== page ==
Good morning! Here's what you need to know:
It's A Yellen Rally. The world stock markets are on a tear in the wake of yesterday's dovish Fed monetary policy announcement. In Europe, Britain's FTSE is up 0.8%, France's CAC 40 is up 0.9%, Germany's DAX is up 0.8%, Spain's IBEX is up 1.0%, and Italy's FTSE MIB is up 1.1%. This follows huge gains in Asia where Japan's Nikkei closed up 1.6% and Australia's S&P/ASX closed up 1.6%.
ICYMI, Here's What Yellen Said. From yesterday's FOMC statement: "When the Committee decides to begin to remove policy accommodation, it will take a balanced approach consistent with its longer-run goals of maximum employment and inflation of 2 percent. The Committee currently anticipates that, even after employment and inflation are near mandate-consistent levels, economic conditions may, for some time, warrant keeping the target federal funds rate below levels the Committee views as normal in the longer run." Here's BI's Joe Weisenthal: "What that means is, she's not overly concerned about the economy overheating, and not inclined to tighten policy early. And that's the big takeaway from [Wednesday's] FOMC events. At every opportunity, Yellen & Co. took the dovish turn."
Volatility Collapses. If you already thought market volatility was low, you were probably surprised to see volatility collapse further in the wake of Yellen's comments. The CBOE Volatility Index sunk to as low as 10.57 on Wednesday afternoon. When asked about low volatility, Yellen said that the Fed has no target for it. She also said she was unsure if it was caused by complacency.
Facebook Goes Down. The social network went down across parts of Asia and Europe. According to Bloomberg's Tim Culpan and Bianca Vazquez Toness, the roughly 30 minute outage affected users in Tokyo, Johannesburg, London, Paris, New Delhi, Amsterdam, Moscow, and Taipei. "We resolved the issue quickly, and we are now back to 100 percent," said the company.
American Apparel's Dov Charney Is Out. Dov Charney, the controversial founder of American Apparel was ousted by the company's board for cause. "We take no joy in this, but the Board felt it was the right thing to do,” board member Allan Mayer said in a statement. “Dov Charney created American Apparel, but the Company has grown much larger than any one individual and we are confident that its greatest days are still ahead."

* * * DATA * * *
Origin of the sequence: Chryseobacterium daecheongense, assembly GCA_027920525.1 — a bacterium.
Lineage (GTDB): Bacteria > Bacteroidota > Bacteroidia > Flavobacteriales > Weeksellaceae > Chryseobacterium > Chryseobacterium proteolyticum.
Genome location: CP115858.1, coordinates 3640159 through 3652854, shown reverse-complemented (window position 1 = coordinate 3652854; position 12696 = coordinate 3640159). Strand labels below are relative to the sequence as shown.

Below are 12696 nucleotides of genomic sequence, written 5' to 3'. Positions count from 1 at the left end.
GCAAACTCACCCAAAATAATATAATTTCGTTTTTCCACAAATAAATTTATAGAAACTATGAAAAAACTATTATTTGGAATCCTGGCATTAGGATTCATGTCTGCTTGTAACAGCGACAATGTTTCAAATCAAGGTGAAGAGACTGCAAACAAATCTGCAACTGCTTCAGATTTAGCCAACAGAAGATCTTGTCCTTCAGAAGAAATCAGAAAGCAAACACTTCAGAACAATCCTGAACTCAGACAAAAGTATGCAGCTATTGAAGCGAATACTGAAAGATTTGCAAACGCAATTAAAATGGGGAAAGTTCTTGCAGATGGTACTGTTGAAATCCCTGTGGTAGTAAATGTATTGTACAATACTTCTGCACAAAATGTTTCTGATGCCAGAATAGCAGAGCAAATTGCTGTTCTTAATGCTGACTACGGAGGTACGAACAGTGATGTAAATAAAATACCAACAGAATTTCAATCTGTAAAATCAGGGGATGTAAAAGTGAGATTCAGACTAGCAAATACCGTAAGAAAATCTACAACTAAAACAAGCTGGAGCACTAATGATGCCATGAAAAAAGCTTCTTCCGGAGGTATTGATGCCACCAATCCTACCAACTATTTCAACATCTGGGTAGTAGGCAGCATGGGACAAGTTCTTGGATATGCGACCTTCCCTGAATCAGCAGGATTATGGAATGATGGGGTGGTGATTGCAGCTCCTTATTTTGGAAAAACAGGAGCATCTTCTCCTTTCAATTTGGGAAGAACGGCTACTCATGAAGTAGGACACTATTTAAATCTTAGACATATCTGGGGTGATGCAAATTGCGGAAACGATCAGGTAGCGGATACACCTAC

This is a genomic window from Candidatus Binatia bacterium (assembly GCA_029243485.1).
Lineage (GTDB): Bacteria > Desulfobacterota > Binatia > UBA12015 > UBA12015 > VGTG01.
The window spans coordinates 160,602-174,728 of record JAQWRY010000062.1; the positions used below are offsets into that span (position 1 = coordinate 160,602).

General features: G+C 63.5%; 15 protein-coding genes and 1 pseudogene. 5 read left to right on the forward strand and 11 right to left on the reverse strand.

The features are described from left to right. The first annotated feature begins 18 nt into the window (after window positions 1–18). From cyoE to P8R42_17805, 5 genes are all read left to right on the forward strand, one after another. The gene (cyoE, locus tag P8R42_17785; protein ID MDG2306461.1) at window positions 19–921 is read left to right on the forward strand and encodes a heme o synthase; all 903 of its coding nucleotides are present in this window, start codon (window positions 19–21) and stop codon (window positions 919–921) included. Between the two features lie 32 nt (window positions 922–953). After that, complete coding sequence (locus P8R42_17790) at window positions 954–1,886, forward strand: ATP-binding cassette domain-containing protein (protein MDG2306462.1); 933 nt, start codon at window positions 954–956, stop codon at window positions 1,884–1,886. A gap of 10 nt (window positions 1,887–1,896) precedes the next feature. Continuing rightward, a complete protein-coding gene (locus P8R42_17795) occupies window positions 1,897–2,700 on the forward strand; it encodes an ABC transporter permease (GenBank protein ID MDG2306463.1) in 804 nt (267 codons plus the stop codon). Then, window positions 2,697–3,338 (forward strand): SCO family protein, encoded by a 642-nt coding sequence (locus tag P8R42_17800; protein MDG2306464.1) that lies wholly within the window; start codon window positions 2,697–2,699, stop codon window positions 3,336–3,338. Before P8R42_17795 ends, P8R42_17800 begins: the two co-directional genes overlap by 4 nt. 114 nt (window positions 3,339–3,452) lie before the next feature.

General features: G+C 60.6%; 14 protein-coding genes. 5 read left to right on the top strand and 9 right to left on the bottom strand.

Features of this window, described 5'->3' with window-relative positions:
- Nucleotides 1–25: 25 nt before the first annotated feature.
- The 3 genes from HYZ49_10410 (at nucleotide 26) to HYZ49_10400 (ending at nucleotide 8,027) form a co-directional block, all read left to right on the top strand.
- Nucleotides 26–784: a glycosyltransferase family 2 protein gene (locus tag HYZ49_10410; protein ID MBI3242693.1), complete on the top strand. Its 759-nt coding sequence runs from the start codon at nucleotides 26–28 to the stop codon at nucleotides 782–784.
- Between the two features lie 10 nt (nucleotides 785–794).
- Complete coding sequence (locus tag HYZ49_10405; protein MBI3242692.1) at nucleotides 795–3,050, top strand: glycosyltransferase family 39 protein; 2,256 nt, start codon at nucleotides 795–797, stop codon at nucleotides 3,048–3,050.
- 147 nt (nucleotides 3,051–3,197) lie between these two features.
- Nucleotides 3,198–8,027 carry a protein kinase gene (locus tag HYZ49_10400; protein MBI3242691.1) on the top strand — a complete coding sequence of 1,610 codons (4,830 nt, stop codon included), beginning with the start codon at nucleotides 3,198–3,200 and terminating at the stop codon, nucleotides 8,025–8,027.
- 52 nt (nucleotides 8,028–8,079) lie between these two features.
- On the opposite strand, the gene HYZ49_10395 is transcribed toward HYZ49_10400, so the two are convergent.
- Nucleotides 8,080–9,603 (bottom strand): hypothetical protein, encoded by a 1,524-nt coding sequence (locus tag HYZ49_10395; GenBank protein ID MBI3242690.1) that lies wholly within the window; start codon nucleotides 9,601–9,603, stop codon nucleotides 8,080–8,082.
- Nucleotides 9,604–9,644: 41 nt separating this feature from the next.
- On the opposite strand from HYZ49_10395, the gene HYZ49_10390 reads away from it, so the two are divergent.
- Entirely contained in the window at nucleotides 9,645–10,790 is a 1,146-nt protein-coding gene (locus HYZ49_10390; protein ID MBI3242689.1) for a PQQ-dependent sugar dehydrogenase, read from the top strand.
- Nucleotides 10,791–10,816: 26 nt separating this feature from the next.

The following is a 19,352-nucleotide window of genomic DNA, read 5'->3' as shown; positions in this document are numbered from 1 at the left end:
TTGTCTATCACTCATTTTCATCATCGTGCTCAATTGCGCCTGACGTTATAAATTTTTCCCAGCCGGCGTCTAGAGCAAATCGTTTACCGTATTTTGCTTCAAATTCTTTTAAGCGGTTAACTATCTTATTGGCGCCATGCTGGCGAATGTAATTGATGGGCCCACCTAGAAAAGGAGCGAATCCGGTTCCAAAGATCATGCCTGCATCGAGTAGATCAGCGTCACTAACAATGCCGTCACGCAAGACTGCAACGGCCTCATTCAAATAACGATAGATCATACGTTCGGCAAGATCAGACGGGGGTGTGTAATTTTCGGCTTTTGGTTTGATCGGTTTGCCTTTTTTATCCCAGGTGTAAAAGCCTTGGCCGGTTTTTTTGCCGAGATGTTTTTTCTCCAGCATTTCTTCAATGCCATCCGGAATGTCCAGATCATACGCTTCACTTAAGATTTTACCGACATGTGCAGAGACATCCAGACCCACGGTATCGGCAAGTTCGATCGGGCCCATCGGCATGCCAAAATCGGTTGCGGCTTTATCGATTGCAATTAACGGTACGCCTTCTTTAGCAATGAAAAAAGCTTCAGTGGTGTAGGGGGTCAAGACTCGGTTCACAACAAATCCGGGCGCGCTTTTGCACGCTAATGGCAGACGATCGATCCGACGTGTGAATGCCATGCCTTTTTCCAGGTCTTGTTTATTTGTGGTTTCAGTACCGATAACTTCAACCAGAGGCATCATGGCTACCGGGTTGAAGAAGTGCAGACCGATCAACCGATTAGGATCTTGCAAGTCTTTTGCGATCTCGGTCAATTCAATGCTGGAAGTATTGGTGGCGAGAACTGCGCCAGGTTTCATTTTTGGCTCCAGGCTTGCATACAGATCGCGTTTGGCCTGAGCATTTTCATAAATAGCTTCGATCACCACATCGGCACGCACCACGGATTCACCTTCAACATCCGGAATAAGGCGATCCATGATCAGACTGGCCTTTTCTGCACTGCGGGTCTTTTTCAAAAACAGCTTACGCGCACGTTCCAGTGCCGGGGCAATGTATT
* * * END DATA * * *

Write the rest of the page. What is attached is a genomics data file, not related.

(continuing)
Roll-Royce Buybacks. British industrial giant Rolls-Royce is the latest company to announce that it'll shovel a ton of cash back to its shareholders. Its board announced that it would launch a 1 billion pound — or $1.7 billion — share buyback program. CEO John Rishton explained: "As no material acquisitions are planned, and reflecting the strength of our balance sheet, we will return the proceeds of the Energy sale to our shareholders."
UK Retail Sales Slip. UK retail sales fell 0.5% month-over-month in May, which is the first decline in four months. This was largely due to a 2.4% drop in food sales. According to Bloomberg's Fergal O'Brien, this more than offset a jump in apparel sales thanks to demand for replica soccer jerseys ahead of the World Cup.
Jobless Claims. At 8:30 a.m. ET, we'll get teh latest weekly tally of initial unemployment claims. Economists estimate claims slipped to 313,000 from 317,000 last week. "Initial jobless claims continue to linger below 320k," said Nomura economists. "This suggests that layoffs have bottomed out and that more hiring will be needed to spur job growth."
Philly Fed. At 10:00 a.m. ET, we'll get the Philadelphia Fed' June Business Outlook report. Economists estimate the regional report's activity index fell to 14.0 in June from 15.4 in May. "Last month the new orders and shipment indices both posted meaningful declines, suggesting that the underlying trend is a bit weaker than the solid headline print would suggest," said Barclays economists. "That being said, all of the major components remain firmly in expansionary territory and are consistent with an improving manufacturing sector."
Yo. A startup mobile app called Yo — which allows user to message the word "Yo" to friends — briefly attracted a lot of attention and ire on Wednesday. Venture capitalist Marc Andreessen warned naysayers about dismissing the concept too quickly. From his tweets this morning: "Yo is an instance of "one-bit communication" — a message with no content other than the fact that it exists. Yes or no. Yo or no yo ... Other instances of one-bit communication: Police siren, flashing stop light, "Open" sign, light turned on, taxicab roof indicator lit." Andreesen noted that deliberate missed calls, a form of one-bit communications, are popular in developing parts of Asia where phone calls are just too expensive.
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